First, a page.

The death of software engineering and the last methodologist

Disclaimer: This is a translation of a recent article by Professor Bertrand Meier from the Communications of the ACM blog. [/b]
Professor Bertrand Meyer is an honorary doctor and head of the department ITMO, teaches at the University of Innopolis. And, what is important to know commentators, is fluent in Russian. ;)
The death of software engineering and the last methodologist
The theme of software engineering has never been particularly popular. This area began as a "programming methodology," which evokes the image of a middle-aged bearded man calling you, with a Dutch, Swiss-German or Oxford accent, to repent and embark on a true path. Covered (paraphrasing Mark Twain) is the obsessive fear that someone, somewhere, can actually enjoy programming.
But it was so in ancient times. With a few exceptions, one of which will be mentioned below, if anyone continues to study programming methodology, he is already doing it in world agile , where the decisive arguments often begin with the phrase "I always say " (Example from of the page of the consultant : "I always tell the team: 'I would like the[пользовательские]stories to be small, fit into one iteration , but such a path is not always acceptable " ). Dijkstra, occasionally, appealed to inner feelings, but supported them with rigorous conceptual evidence.
from 2017 , it is shown that in the top 100 universities providing professorships, software design took only 3% of all vacancies! (In higher education institutions, which are limited to the master's level, this figure is 6%, not to say that it is insignificant, but also not impressive, given that these institutions are mainly responsible for the training of future software engineers.) From the academic point of view careers, the obvious direction for selection is "Artificial Intelligence, Data Analysis and Machine Learning," which gained 23% of the number employed in these top 100 universities.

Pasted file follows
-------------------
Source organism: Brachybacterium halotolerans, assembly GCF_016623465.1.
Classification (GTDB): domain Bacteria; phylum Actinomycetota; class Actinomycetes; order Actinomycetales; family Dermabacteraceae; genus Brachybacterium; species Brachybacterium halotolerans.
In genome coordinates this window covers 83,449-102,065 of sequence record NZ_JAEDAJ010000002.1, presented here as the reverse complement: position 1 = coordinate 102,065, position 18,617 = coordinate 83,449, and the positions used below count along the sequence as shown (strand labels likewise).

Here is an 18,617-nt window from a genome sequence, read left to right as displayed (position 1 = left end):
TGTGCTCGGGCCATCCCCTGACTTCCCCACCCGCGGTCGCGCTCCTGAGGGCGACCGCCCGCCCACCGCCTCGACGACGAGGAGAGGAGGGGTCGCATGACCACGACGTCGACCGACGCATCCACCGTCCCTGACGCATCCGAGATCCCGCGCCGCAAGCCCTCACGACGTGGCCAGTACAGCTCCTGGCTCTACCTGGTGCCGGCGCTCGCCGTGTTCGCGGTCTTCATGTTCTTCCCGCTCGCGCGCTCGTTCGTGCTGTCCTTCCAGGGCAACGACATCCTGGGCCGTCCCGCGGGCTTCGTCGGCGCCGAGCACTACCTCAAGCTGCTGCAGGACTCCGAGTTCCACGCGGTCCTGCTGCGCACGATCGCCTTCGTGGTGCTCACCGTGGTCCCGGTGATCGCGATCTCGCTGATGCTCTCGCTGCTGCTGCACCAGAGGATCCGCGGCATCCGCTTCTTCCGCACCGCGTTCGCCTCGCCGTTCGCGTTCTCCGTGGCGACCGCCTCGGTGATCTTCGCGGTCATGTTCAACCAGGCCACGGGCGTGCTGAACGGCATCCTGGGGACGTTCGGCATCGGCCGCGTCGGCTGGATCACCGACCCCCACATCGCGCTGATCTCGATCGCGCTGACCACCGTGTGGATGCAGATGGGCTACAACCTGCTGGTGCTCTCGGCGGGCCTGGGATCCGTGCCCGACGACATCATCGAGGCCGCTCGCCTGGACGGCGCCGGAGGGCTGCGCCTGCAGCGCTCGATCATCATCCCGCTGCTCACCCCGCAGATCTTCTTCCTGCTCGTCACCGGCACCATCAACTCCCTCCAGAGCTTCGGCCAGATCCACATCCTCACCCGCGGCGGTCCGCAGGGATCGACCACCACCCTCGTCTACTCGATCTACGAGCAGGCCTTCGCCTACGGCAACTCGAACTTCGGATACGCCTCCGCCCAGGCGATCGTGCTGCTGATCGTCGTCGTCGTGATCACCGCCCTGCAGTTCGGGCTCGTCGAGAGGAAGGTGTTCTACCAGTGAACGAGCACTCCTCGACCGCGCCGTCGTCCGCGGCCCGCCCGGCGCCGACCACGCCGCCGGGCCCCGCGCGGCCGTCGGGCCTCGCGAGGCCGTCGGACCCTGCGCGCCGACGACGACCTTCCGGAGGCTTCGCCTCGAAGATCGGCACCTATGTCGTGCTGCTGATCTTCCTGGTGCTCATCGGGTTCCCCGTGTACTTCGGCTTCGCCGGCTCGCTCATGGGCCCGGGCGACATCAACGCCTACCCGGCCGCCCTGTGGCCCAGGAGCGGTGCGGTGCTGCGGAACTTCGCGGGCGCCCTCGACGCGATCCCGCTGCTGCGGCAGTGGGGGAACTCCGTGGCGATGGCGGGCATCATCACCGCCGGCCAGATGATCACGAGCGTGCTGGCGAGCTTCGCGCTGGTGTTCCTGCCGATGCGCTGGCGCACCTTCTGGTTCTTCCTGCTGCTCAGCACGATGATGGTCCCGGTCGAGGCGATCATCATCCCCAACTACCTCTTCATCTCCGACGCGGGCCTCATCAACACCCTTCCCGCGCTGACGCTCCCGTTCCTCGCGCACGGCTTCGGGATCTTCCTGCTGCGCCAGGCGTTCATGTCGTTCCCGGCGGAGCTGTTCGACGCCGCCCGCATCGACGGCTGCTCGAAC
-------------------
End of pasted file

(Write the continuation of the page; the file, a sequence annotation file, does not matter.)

I have nothing against colleagues from AI; I always thought that "AI winter" was a search for[1]and they have the right to spring. Does this mean that now software engineering should go into the winter? This is madness. Software engineering is more important than ever. Recent article "apocalypse from PO" (more about the problem than about the solution) is one of the latest reviews that sound like an alarm. Or, as one of the recent examples - read about the Russian loss of the satellite [2](a luscious quote that you can use the next time you teach the class the complexity of software testing: "This revealed a hidden problem in an algorithm that was not shown by decades of successful launches of the Soyuz-Fregat bundle" ) .
Such cases, by the way, illustrate what I would call the dilemma of the software engineering professor, which is much more interesting, in my opinion, than the bizarre ethical puzzles (you understand what I mean -